A comparative bio-oxidative leaching study of synthetic U-bearing minerals: Implications for mobility and retention.

Affiliation

Yang Y(1), Ram R(2), McMaster SA(3), Pownceby MI(1), Chen M(4).
Author information:
(1)CSIRO Mineral Resources, Clayton, VIC 3168, Australia.
(2)School of Applied Sciences RMIT University, Melbourne, VIC 3001, Australia; School of Earth, Atmosphere and Environment, Building 28, 9 Rainforest Walk, Monash University, Clayton, VIC 3800, Australia. Electronic address: [Email]
(3)School of Applied Sciences RMIT University, Melbourne, VIC 3001, Australia; Environmental Research Institute of the Supervising Scientist
(ERISS), GPO Box 461, Darwin, NT 0801, Australia.
(4)CSIRO Mineral Resources, Clayton, VIC 3168, Australia; School of Applied Sciences RMIT University, Melbourne, VIC 3001, Australia. Electronic address: [Email]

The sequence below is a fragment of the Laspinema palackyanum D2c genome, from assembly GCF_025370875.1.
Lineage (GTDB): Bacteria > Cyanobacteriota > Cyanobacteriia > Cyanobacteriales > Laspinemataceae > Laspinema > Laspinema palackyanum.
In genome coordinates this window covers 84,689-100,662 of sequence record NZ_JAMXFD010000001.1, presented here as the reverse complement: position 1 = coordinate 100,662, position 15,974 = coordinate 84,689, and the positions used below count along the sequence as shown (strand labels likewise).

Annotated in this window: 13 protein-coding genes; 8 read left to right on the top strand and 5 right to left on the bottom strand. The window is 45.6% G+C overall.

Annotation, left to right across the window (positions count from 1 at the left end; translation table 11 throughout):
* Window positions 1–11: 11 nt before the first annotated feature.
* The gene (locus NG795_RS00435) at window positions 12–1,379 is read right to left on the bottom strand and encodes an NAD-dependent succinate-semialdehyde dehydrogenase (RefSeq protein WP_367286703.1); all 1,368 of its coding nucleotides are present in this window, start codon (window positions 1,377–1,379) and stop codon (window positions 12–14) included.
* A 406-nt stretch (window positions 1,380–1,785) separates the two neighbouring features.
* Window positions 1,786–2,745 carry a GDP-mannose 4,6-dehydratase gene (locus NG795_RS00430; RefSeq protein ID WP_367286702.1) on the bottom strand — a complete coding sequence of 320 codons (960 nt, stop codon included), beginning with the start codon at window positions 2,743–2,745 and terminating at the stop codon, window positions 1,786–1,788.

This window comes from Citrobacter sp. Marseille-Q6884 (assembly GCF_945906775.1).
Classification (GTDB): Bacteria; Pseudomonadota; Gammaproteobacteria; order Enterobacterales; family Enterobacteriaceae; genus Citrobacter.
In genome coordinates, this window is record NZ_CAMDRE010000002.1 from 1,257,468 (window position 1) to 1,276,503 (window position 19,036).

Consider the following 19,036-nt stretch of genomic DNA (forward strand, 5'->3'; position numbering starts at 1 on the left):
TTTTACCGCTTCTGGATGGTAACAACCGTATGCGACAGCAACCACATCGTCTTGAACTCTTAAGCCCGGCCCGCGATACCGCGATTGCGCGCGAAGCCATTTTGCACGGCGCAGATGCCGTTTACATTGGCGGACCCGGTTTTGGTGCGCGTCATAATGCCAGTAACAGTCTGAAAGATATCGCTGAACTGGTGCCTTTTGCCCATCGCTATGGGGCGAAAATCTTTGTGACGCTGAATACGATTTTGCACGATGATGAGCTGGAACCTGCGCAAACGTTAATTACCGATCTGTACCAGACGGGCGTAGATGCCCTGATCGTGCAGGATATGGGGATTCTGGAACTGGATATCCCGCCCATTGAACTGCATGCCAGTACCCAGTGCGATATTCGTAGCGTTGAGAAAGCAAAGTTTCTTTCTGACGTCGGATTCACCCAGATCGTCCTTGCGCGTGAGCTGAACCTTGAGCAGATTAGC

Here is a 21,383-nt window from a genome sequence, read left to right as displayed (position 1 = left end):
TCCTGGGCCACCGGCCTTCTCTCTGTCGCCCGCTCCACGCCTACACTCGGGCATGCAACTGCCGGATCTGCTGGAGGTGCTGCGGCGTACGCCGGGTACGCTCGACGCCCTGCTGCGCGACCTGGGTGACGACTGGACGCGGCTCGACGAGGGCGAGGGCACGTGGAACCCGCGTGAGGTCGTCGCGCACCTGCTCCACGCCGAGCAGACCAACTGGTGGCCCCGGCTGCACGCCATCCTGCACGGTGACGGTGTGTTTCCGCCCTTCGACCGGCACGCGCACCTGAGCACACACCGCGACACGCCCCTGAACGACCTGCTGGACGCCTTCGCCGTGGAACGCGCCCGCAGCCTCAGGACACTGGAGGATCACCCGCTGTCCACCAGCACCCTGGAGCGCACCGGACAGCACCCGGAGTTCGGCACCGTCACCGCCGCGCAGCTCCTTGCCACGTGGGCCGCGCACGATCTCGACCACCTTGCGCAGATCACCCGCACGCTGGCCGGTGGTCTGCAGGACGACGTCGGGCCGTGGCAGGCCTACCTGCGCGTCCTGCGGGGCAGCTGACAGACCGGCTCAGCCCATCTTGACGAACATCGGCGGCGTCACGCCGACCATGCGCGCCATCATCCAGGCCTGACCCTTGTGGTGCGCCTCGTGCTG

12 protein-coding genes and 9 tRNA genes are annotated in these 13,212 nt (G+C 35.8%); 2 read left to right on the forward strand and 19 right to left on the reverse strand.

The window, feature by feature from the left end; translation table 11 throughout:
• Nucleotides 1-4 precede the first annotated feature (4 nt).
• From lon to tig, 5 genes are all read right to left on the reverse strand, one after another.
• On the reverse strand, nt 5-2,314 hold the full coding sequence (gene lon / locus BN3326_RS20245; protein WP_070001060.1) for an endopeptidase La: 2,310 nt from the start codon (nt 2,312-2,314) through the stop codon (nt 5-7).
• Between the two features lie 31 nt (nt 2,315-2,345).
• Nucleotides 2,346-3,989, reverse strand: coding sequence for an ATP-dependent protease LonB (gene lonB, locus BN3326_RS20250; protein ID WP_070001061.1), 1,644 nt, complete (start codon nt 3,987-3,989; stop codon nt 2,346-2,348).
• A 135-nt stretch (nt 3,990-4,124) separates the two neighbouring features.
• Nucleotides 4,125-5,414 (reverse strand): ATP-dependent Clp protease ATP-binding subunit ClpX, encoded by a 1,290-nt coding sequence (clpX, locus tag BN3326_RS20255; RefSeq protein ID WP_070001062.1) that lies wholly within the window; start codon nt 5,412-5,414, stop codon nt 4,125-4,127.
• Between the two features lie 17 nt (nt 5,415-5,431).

Abstract

In this study, the effects of bio-oxidative leaching on several synthetic uranium minerals - Uraninite [UO2], Pitchblende [U3O8], Coffinite [USiO4], Brannerite [UTi2O6] and Betafite [(U,Ca)2(Ti,Nb,Ta)2O7]) compared to chemical leaching in the presence of pyrite was investigated. In all cases, bio-oxidative leaching was faster and increased overall %U extraction compared to chemical leaching. The results indicated that the bio-oxidative leachability of the uranium minerals was in the order: pitchblende≈ uraninite > coffinite>> brannerite > betafite. The leaching of pitchblende and uraninite was fast and complete; U extraction from coffinite was slower over 28 days' during the bioleaching. The use of thermophiles doubled the recovery of U from refractory brannerite. The results highlight the significant capability of bio-leaching in the recovery of U from brannerite; both mesophilic and thermophilic bacteria was found to enhance U recovery likely through enhanced breakdown of the titanate structure. Brannerite is often found in significant quantities within ore tailings due to its refractory nature, which can lead to subsequent release of U into the environment. Conversely, betafite is highly stable in the presence of mesophile and moderate thermophiles, which suggested that betafite materials can be a viable future host for long term storage for spent nuclear fuels.